In the New Hampshire primary, according to exit polls, 44% of voters who said that the economy was their top issue voted for Hillary Clinton. Also, 44% of voters who listed Iraq as their top issue voted for Obama. Leaving aside the 5% or primary voters who indicated that they wanted to keep troops in Iraq, the following factors were all more determinative of someone's vote in the New Hampshire Democratic primary than any of the candidate's position on any issue:
- 60% of those under 25 years of age voted for Obama
- 52% of Christians who are neither Catholic nor Protestant voted for Clinton
- 51% of unmarried women voted for Clinton
- 50% of unmarried men voted for Obama
- 50% of those making less than $30K a year voted for Clinton
- 48% of those over 65 years of age voted for Clinton
- 48% of those who did not attend college voted for Clinton
- 46% of women voted for Clinton
- 45% of seculars voted for Obama
Age, gender, marital status, income, and education were all more determinative of how someone voted in New Hampshire than any issue. In other words, the New Hampshire primary, just like the Iowa caucuses before it, was determined by identity, not issues. Sure, 58% of those vote took the exit poll claimed that issues were more important to them than personal qualities, but the other exit poll numbers show otherwise. People want to think that they are voting on issues, but in reality most of them are not.
Now, I have been writing about the intersection between identity politics and elections for three years. In fact, it is one of my most frequent topics of discussion, as a glance at the demographics archive of both Open Left and MyDD will demonstrate. However, I admit that most of this discussion has been triumphalist, in that I argue demographic trends point to a nearly inevitable Democratic dominance over Republicans, and to a nearly inevitable progressive dominance over centrists in the Democratic Party. What I wasn't prepared for was to face electoral defeat in the Democratic primaries as a result of the identity scales tipping against my favorite candidates.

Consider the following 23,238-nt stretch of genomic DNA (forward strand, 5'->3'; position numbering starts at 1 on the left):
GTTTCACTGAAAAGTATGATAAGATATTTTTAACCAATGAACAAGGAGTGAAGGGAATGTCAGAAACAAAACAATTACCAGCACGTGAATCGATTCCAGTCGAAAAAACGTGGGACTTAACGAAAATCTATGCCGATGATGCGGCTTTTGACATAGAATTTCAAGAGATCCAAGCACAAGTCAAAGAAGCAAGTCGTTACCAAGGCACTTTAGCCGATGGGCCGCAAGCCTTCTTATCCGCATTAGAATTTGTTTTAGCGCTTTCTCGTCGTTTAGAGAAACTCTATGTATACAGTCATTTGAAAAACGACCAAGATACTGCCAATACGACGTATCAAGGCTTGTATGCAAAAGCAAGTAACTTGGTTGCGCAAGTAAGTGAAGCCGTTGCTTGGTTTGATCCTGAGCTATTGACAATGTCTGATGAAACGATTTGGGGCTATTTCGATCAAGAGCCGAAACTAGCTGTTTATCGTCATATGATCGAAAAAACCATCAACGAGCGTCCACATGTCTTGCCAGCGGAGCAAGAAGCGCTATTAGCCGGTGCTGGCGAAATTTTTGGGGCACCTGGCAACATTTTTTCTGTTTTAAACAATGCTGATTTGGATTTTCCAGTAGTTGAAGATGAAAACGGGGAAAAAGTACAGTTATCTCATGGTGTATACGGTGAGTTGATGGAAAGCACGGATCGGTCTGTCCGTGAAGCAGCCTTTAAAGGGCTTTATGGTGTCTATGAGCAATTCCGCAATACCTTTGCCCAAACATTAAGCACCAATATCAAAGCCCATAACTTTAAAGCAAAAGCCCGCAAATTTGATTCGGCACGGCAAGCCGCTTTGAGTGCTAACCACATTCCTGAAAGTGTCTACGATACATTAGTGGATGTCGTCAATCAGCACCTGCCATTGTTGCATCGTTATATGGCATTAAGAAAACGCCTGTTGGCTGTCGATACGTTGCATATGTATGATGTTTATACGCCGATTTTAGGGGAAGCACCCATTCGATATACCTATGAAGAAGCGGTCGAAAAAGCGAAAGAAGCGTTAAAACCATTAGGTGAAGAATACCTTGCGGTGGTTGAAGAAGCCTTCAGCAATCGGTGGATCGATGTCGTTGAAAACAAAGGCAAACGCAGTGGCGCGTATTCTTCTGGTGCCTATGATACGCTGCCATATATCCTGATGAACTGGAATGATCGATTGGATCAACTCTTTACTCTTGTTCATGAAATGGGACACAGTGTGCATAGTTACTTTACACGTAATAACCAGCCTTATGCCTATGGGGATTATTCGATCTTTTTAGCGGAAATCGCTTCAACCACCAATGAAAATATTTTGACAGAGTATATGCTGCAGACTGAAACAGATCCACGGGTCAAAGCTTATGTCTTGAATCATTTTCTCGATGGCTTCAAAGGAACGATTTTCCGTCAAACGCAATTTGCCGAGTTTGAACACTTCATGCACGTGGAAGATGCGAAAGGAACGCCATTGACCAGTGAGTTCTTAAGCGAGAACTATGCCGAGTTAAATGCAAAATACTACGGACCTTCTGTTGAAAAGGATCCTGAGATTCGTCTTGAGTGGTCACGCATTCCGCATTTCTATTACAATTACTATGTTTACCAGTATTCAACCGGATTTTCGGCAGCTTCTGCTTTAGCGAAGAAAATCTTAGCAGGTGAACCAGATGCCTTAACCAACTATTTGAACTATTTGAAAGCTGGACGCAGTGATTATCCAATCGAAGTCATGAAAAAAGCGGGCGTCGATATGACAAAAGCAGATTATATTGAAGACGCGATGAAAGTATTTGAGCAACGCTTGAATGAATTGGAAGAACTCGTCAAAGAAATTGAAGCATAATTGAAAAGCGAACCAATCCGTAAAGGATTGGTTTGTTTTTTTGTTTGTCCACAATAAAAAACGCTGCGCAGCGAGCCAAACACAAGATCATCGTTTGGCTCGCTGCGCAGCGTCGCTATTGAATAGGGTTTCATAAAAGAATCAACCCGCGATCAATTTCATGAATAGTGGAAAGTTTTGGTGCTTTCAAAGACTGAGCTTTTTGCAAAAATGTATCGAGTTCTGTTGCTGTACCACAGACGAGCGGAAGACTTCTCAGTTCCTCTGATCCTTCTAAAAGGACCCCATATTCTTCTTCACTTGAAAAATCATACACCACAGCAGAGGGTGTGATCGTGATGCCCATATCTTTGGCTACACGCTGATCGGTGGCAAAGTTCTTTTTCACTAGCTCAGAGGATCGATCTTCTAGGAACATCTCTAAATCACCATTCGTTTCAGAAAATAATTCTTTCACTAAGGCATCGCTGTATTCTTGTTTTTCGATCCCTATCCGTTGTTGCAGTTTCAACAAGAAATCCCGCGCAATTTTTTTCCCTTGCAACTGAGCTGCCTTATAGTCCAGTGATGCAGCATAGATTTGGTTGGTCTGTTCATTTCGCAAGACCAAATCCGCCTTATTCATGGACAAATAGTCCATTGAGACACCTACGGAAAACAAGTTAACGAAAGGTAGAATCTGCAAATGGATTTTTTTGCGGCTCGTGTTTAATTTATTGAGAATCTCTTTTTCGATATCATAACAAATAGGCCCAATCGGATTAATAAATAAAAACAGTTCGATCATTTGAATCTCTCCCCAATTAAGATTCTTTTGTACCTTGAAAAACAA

The problem I face is that it now seems to me that Clinton is positioned for victory in the Democratic primary because, as it is presently constructed, the identity politics coalitions within the Democratic primary electorate favor her. She has women, older voters, and lower income voters who are not African-American. Even though I had assumed otherwise, right now, it seems like that coalition can win a national Democratic primary against a coalition of African-Americans, young voters, seculars, and high education voters. As someone who falls primarily within the latter coalition, I admit it doesn't feel good when the identity politics are stacked against you. To put it a different way, I actually write about identity politics all the time, I just don't like when I am on the losing end of elections based on identity politics (which is, actually, almost all elections).
I don't hate identity politics, as I see it as an unavoidable factor in the American political system. If you want to play in American politics, you better be willing to play in identity politics. Granted, as we have seen in numerous recent remarks from the Clinton and Obama campaigns, it also isn't the most edifying form of discussion around. I left academia because, after several years, it seemed like a series of incredibly smart, stimulating discussions about issues that weren't really that important. Unfortunately, at least partially due to the dominance of identity politics, I have found being a political professional to be exactly the opposite: a series of pretty stupid arguments about incredibly important issues. But there is no way to avoid it, and if you want to play in American politics, you better be prepared to play in identity politics. Identity is far more determinative of ideological and partisan tendencies than any "issue" could ever be. This even goes for dominant issues like Iraq.
Whoever wins this nomination will ultimately do so because s/he put together a larger, identity-based coalition. I wish that weren't the case, but I don't think there is a way to avoid it. If you support a candidate, and want to help him or her win the nomination, you would be wise to start thinking of ways to effectively connect that candidate to the identities of those voters with whom you come into contact. As far as I can tell, on both a micro and macro level, that is the key to the nomination.